UNITED STATES BANKRUPTCY COURT
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NORTHERN DISTRICT OF CALIFORNIA
BRIAN and DONNA PORTERFIELD, No. 97-12737
Memorandum of Decision
Chapter 7 debtor Donna Porterfield's deceased father had been a participant in his employer's
ERISA-qualified pension plan. He opted to take smaller benefits during his life so that benefits would
continue to be paid to a beneficiary of his choice for ten years after his death. Before his death, he
established a trust and named the trust as the beneficiary of the pension benefits. Donna Porterfield is a
one-third beneficiary of this trust. She has claimed her distributions from this trust as exempt. These
amount to 30 payments of $805.00 each, totaling $23,345.00. The Chapter 7 trustee objects.
II. Property of the Estate
The trust established by Porterfield's father contains no spendthrift provisions. Because ERISA-qualified pensions plan benefits are inalienable, they are not property of a bankruptcy estate. Patterson
, 504 U.S. 753, 119 L.Ed.2d 519 (1992). If Porterfield had been made a direct beneficiary
of the pension plan, she would have a good argument that her benefits were not property of the estate,
even though she is only in her thirties and not near retirement age, because the benefits were not
property of the estate. Likewise, if the trust her father created had contained a spendthrift provision
then her interest in the trust would not be property of the estate.
However, since the trust is not a spendthrift trust her interest in it is property of the estate. 11
U.S.C. § 541(c). The court sees no relevance in where the trust obtained its corpus. Many trusts are
set up to be beneficiaries of other trusts; the mere fact that a prior trust contained spendthrift provisions
does not automatically turn all downstream trusts into spendthrift trusts.
In order for any property to be exempt, it must first be property of the estate. 11 U.S.C. §
522(b). Property of the estate consists of all legal or equitable interests of the debtor as of the
commencement of the case. 11 U.S.C. § 541(a)(1). Under modern California trust law, a beneficiary
of a trust has equitable title to trust assets, and not merely a personal right against the trustee to enforce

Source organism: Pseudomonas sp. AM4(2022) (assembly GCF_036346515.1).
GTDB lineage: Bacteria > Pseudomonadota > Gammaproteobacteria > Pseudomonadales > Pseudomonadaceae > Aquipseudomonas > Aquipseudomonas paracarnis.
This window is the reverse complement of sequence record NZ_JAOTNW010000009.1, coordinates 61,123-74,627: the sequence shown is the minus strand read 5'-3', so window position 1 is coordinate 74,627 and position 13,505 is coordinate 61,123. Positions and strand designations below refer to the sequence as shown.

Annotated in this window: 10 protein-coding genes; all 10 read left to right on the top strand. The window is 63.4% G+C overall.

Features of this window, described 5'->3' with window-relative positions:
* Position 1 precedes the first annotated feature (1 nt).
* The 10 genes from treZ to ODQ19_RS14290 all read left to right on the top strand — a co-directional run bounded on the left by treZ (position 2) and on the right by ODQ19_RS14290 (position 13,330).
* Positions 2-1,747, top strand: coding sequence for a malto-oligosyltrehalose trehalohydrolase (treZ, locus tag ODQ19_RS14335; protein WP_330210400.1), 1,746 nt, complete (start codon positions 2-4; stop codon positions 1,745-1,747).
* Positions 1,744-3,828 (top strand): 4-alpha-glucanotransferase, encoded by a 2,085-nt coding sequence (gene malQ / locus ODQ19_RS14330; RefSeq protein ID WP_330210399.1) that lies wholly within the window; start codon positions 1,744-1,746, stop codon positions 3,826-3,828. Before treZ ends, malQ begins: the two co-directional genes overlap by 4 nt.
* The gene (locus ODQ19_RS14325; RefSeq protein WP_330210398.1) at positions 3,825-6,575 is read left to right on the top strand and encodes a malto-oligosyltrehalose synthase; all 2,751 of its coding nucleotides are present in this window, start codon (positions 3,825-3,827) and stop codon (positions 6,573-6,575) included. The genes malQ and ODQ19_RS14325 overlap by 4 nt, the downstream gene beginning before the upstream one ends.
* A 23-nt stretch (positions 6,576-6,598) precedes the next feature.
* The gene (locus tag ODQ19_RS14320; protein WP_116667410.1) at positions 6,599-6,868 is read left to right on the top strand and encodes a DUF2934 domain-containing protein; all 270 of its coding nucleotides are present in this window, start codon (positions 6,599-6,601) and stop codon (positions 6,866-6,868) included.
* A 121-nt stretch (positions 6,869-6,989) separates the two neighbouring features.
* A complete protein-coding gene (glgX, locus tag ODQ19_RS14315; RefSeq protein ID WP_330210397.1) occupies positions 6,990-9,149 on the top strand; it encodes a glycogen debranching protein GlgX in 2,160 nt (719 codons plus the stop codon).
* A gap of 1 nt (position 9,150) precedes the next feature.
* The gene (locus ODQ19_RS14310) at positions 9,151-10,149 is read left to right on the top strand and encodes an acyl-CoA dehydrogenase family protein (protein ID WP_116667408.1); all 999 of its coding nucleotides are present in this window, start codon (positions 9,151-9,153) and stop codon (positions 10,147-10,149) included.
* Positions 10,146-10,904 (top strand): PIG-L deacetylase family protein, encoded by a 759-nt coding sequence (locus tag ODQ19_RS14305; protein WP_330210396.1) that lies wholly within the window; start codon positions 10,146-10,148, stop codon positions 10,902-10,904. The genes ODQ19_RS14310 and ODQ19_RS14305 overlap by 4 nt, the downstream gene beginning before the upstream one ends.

the trust. 11 Witkin, Summary of California Law
Ed.), Trusts, § 159(b); 60 Cal.Jur. 3d (Rev),
Trusts § 69 ["A beneficiary's estate is an equitable estate or beneficial interest in trust property, which is
regarded by equity as the real ownership"]. Therefore, Porterfield's interest in the payments from her
father's retirement plan are property of the estate, and may be exempted if there is an applicable statute,
notwithstanding that they are distributed to her through a trust rather than directly. According to her,
there is such a statute.
Porterfield relies on California Code of Civil Procedure § 704.115(b), which provides:
(b) All amounts held, controlled, or in the process of distribution by a private
retirement plan, for the payment of benefits as an annuity, pension, retirement
allowance, disability payment, or death benefit from a private retirement plan
At the time the bankruptcy petition was filed, all the funds in question were being held or were
in the process of distribution as a death benefit from a private retirement plan. As Porterfield points
out, the statute does not limit the exemption to the retiree. Under the plain language of the statute
(which, in any event, is to be liberally interpreted in favor of the debtor), Porterfield is entitled to the
The trustee argues that In re Friedman
, 220 B.R. 670 (9th
Cir.BAP 1998) compels that the
exemption be disallowed, but the court does not agree. In Friedman
, the Appellate Panel held that the
term "payment of benefits" in the statute did not apply to loans from a retirement account. 220 B.R. at
672. In this case, the payments are clearly benefits.
The court's initial reaction to this matter, as expressed at the hearing, was that the exemption
must be denied because the trust from which Porterfield receives the payments has no spendthrift
provision. However, a review of the current state of California trust law revealed that a trust
beneficiary has equitable ownership rights in the assets of the trust. This means that the pension benefits
are property of the bankruptcy estate even though they are distributed through a trust.
Once it is clear that the benefits are property of the estate, the right to exempt them is
compelling. There is no basis for the trustee's assertion that only the retiree can make a claim under
CCP § 704.115(b). Accordingly, the trustee's objection will be overruled. Counsel for Portefield shall
submit an appropriate form of order.
Dated: February 18, 1999 ____________________________
United States Bankruptcy